The Gospel Today
Monday of the Twenty-seventh Week in Ordinary Time
There was a scholar of the law who stood up to test Jesus and said,
“Teacher, what must I do to inherit eternal life?”
Jesus said to him, “What is written in the law?
How do you read it?”
He said in reply,
“You shall love the Lord, your God,
with all your heart,
with all your being,
with all your strength,
and with all your mind,
and your neighbor as yourself.”
He replied to him, “You have answered correctly;
do this and you will live.”
But because he wished to justify himself, he said to Jesus,
“And who is my neighbor?”
“A man fell victim to robbers
as he went down from Jerusalem to Jericho.
They stripped and beat him and went off leaving him half-dead.
A priest happened to be going down that road,
but when he saw him, he passed by on the opposite side.
Likewise a Levite came to the place,
and when he saw him, he passed by on the opposite side.
But a Samaritan traveler who came upon him
was moved with compassion at the sight.
He approached the victim,
poured oil and wine over his wounds and bandaged them.
Then he lifted him up on his own animal,
took him to an inn, and cared for him.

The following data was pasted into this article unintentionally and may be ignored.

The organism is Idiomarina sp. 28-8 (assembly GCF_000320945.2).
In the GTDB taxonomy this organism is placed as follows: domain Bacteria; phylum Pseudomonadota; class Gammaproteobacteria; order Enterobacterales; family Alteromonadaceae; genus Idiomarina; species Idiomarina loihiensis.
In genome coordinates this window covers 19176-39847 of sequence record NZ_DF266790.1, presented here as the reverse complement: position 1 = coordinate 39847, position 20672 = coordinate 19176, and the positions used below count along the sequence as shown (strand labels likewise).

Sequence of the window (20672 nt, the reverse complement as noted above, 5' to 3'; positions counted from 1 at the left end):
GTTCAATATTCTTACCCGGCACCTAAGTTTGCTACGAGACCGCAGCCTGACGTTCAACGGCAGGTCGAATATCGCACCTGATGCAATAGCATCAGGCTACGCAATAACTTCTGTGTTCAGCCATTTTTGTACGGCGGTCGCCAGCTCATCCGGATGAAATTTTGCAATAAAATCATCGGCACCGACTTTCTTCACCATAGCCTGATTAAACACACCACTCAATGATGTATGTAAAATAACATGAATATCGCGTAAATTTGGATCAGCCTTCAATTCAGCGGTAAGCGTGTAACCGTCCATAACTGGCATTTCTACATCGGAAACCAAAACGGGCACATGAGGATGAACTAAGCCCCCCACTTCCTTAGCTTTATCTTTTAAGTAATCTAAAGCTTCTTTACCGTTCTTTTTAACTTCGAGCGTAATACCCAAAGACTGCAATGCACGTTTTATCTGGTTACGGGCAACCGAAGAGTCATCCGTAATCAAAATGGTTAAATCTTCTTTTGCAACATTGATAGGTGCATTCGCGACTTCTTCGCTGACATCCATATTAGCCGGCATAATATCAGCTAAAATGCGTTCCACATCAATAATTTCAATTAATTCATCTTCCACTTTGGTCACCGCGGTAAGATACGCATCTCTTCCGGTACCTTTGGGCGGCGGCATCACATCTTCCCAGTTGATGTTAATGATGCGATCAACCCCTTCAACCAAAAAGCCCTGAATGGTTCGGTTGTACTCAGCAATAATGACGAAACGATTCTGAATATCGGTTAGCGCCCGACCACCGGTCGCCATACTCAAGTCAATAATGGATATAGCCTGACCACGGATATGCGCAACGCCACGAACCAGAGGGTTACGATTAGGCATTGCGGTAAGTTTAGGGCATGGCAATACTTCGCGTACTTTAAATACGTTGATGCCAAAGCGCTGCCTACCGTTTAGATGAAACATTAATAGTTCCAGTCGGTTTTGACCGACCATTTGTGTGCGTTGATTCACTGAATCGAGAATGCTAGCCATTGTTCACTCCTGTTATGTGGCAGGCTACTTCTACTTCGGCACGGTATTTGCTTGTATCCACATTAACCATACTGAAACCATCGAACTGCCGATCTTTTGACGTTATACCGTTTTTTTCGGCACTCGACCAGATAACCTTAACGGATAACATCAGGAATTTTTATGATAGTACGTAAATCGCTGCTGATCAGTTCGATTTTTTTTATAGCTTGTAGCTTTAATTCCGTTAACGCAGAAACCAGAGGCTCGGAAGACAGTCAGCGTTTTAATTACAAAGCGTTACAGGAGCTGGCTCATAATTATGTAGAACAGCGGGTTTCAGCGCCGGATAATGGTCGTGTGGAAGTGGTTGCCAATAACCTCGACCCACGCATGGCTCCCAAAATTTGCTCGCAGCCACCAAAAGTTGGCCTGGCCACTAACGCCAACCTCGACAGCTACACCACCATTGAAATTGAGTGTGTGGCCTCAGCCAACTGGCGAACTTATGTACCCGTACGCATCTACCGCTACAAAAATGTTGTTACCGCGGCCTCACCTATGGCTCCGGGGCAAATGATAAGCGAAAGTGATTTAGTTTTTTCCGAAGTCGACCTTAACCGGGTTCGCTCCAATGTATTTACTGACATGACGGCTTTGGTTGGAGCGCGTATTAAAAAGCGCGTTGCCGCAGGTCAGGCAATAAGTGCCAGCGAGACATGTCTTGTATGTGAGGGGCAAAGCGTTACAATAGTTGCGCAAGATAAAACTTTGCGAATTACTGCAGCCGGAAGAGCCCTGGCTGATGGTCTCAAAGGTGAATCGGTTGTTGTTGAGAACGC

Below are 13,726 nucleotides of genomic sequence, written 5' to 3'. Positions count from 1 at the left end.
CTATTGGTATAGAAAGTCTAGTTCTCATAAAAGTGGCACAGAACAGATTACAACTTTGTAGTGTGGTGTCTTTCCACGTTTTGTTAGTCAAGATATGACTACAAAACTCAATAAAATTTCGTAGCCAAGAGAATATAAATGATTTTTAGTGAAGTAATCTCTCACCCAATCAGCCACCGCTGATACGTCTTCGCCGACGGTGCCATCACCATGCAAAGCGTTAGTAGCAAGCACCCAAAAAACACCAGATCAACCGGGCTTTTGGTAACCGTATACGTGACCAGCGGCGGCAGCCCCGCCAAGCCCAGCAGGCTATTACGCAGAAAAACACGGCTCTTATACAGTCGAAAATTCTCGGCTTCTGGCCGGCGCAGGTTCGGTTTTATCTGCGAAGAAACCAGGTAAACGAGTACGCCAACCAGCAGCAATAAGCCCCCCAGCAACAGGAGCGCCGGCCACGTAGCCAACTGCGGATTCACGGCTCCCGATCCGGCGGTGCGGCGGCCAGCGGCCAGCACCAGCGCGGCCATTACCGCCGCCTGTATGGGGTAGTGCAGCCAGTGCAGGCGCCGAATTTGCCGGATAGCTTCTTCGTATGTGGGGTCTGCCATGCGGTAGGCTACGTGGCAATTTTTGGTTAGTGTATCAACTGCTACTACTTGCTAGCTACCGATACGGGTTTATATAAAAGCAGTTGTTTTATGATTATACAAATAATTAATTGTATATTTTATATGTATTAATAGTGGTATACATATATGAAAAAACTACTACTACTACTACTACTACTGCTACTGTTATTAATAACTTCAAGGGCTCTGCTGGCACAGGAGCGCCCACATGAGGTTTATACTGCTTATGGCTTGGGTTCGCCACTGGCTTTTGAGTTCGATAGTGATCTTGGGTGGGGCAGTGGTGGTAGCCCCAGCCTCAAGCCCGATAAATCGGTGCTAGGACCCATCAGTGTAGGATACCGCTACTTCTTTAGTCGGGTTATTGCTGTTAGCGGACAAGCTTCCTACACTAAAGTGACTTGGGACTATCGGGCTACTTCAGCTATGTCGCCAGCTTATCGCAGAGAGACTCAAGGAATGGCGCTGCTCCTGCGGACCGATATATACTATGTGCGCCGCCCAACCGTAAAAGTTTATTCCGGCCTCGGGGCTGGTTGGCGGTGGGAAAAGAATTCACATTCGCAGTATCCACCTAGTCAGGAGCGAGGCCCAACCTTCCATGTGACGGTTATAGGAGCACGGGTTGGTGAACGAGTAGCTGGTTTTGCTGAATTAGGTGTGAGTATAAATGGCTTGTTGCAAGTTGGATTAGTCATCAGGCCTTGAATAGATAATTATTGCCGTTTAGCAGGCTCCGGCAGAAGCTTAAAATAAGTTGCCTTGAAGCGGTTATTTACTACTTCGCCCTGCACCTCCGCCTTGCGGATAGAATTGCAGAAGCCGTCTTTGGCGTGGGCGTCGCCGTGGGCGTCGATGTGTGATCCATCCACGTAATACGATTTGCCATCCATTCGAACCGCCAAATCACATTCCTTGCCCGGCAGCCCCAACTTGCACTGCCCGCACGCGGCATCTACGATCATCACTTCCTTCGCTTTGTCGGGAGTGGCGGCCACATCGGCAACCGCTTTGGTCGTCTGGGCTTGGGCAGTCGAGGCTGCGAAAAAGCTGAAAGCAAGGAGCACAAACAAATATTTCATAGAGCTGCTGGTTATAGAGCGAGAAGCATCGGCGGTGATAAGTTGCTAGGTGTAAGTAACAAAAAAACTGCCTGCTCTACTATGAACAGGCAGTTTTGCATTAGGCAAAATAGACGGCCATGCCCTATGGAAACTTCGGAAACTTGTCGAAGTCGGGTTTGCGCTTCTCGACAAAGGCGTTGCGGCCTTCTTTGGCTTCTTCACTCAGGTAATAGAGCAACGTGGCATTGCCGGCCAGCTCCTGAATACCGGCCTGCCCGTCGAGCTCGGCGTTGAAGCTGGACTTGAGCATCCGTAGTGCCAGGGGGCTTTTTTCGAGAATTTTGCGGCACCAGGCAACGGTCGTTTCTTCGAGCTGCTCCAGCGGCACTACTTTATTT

The next day he took out two silver coins
and gave them to the innkeeper with the instruction,
‘Take care of him.
If you spend more than what I have given you,
I shall repay you on my way back.’
Which of these three, in your opinion,
was neighbor to the robbers’ victim?”
He answered, “The one who treated him with mercy.”
Jesus said to him, “Go and do likewise.”
Reflection (Sem. Ramon C. Jamora Jr.)
Why do people avoid helping those in need, especially those going through acts of cruelty? There are two significant behaviors which came out from a study with regards to this. They are the “by-standers” and the “pathetic” – although there could still be other reasons from other studies depending on the circumstance.
The by-standers are the ones who have directly witnessed a cruelty but do not do anything to help, not because they do not want to but because someone may have already called for help. On the other hand, the pathetic are also direct witnesses but they don’t have the intention or desire to help because it is not their business. They would rather not be involved.
In the Gospel, there seems to be no difference in the priest and a Levite’s response to a robbery victim. They did not take the responsibility to help the person in need.
I feel that the Gospel does not limit us to extreme situations for us to be a neighbor to others. Just like the by-standers and the pathetic, we are called to examine our reasons that hinder us from being available and responsible for others. Being a neighbor to others requires us to move out of ourselves, our comforts.
To be a neighbor is simply to be responsible for and to be involved with others. Responsibility is doing something for the other what we can do within our bounds. Being involved means feeling the other. It simply calls us to listen and be present.
The Gospel simply reminds us to be in a relationship. We are invited to be with others. Literally, “neighbor” means “to be near to or next to.”
Let this day be a blessing for you and for your neighbor. Perhaps you can do something for another or listen to someone. Jesus tells you to “Go and do likewise!”